Q2 index outlook DJIA Nasdaq DAX and FTSE

As the world turns its eyes toward recovery, the question becomes: Which nations will recover first?

Uptrend 1

The entire developed world is approaching the proverbial light at the end of the COVID-19 pandemic tunnel, albeit at dramatically different rates. Not surprisingly, forward-looking index traders have priced in the likelihood of a strong recovery in major US and European economies, so readers watching the Dow Jones Industrial Average, the Nasdaq 100, the FTSE 100, or the DAX should keep a close eye on the economic data on both sides of the Atlantic as we move through Q2.

Q2 economic outlook: Europe expected to lag

In a moment unprecedented in the history of economic history, everyone on the planet realized that the global economy would enter a deep recession in the same 1-week window last March. Policymakers across the developed world flipped the fiscal and monetary stimulus faucets wide open to try to soften the blow, but it was ultimately the scientists who have come riding to the rescue to limit the fallout from the COVID-19 pandemic.

Now as the world turns its eyes toward recovery, the question becomes: Which nations will recover first? Based on vaccination rates, the US and UK are running in parallel to lead the developed world, with the EU struggling to secure and distribute enough vaccinations to keep pace with their Anglo rivals. As noted above, the timeline is critical: If Europe isn’t able to vaccinate a sufficient proportion of its population ahead of the hugely-important summer/tourism season, it risks falling further behind and missing out on its share of the huge glut of savings that consumers have built up over the course of the pandemic.

According to the most recent IMF growth forecasts, issued at the end of January, the US, UK and German economies are expected to grow at the following rates in 2021:

  • US: 5.1%
  • UK: 4.5%
  • Germany: 3.5%
    • Broader Euro Area for reference: 4.2%

Of course, economic growth alone isn’t the sole driver of index values, so we also wanted to look at the valuations of our four most-traded indices (all data courtesy of Eikon):


P/E ratio

Dividend yield




Nasdaq 100



FTSE 100






These high-level figures, not surprisingly, show that the traders are already pricing in an expected outperformance of the US economy over Europe, though based solely on these two variables, the UK’s FTSE 100 is perhaps the most attractive given its low valuation and optimistic near-term economic outlook. Below, we highlight a couple of critical themes and the key technical levels to watch on each index this quarter:

Q2 outlook: Dow Jones Industrial Average

The benchmark 30-stock US index serves as the de facto “stock market” for most Americans, and by that measure, things have been going pretty well over the last year. While the DJIA has missed out on some of the most extreme winners over the past year like Tesla Motors (TSLA) and Gamestop (GME), it’s nonetheless managed to gain more than 40% over the last year alone. Looking ahead, the index remains within a healthy uptrend, with prices consistently finding support on any short-term dips toward the 50-day EMA (currently near 32,500). As long as this general technical structure remains in place, the path of least resistance for the DJIA will remain to the topside for a continued to march to new record highs.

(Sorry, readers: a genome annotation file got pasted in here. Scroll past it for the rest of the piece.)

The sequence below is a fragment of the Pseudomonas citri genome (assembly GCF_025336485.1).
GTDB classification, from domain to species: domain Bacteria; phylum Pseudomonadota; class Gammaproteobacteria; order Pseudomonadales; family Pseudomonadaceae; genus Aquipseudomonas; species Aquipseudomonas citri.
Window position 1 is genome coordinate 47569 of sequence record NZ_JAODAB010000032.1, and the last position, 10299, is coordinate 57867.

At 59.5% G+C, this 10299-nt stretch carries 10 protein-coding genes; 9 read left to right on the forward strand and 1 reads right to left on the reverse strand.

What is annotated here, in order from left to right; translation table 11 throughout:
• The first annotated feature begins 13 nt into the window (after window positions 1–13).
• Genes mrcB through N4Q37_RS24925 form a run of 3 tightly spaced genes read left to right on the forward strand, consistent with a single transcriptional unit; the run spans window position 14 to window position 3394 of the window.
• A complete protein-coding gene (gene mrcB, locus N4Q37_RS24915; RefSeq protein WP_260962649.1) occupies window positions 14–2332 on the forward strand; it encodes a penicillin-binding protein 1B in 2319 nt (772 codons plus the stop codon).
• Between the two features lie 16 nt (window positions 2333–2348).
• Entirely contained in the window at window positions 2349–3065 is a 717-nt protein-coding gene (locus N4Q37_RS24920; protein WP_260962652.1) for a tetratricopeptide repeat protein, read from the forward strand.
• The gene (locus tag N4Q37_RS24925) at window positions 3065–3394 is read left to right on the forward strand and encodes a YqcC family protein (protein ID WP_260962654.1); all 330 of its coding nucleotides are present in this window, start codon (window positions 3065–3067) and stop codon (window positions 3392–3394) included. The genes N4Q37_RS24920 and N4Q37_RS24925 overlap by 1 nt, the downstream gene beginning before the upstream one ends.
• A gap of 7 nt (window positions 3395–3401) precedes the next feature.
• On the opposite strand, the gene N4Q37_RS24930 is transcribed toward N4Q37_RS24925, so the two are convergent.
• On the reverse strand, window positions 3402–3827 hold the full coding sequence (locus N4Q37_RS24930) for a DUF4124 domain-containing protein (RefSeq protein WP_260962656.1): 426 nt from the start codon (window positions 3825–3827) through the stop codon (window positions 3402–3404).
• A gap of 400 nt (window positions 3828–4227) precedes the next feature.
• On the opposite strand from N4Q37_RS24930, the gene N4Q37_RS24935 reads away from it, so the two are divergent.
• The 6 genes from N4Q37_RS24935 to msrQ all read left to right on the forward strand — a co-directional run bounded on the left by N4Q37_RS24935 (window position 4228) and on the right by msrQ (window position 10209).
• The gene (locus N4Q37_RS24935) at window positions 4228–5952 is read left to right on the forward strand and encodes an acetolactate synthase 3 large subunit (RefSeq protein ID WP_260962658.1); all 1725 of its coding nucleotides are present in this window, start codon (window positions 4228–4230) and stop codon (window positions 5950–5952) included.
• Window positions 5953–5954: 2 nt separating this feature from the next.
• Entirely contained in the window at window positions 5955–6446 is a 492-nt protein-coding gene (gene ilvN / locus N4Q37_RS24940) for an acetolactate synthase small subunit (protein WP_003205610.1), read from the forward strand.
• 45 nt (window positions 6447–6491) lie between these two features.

Market chart of Dow Jones Industrial Av Index Published in April 2021 by FOREX.com

Source: StoneX, TradingView

Q2 outlook: Nasdaq 100

In contrast to its stodgier US rival, the tech-laden Nasdaq 100 saw a far more impressive rally off the pandemic lows, though prices have struggled a bit to keep pace over the last couple quarters. As we go to press, the index is testing its previous record high near 13,900, and the outcome of this test could set the tone for the rest of the quarter. A clean breakout to record highs could pave the way for a “catch-up rally toward 15,000+ in short order, whereas a failure to break resistance could lead to a pullback toward the 50-day EMA near 13,000 or lower as traders rotate away from technology names and into more traditional “reopening trades.”

Market chart of NASDAQ100. Published in April 2021 by FOREX.com

Source: StoneX, TradingView

Q2 outlook: FTSE 100

Moving across the pond, the most-traded UK index is still trading well below its all-time high, in contrast to the major US indices. That said, the price action at time of writing is noteworthy: after consolidating in the upper-6000s for all of Q1, the FTSE is finally peeking above the psychologically significant 7,000 level. To the topside, the next resistance level to watch will be previous-support-turned-resistance at 7,100 as the last hurdle before a potential retest of the record highs in the upper-7,000s. Meanwhile, the index could find support at its rising 50-day EMA, currently in the 6,750 area, on any short-term dips. A break below the year-to-date low in the 6400 would erase the medium-term bullish bias.

Market chart of UK100 Index. Published in April 2021 by FOREX.com

Source: StoneX, TradingView

Q2 outlook: DAX

Germany’s benchmark index has seen its performance fall somewhere in the middle of its UK and US rivals: the DAX has seen an impressive nearly 50% rally over the last year to record highs, but it hasn’t quite kept up with the Dow or Nasdaq 100 over that period, perhaps due to the continent’s more tepid policy response and vaccination rollout woes. From a technical perspective, the DAX is relatively overbought at the moment, signaling that the index may be due for a near-term pause, but from a bigger picture perspective, the longer-term uptrend appears healthy, so traders may look to buy the DAX on any near-term dips below 15,000:

Market chart of DAX index. Published in April 2021 by FOREX.com

Source: StoneX, TradingView

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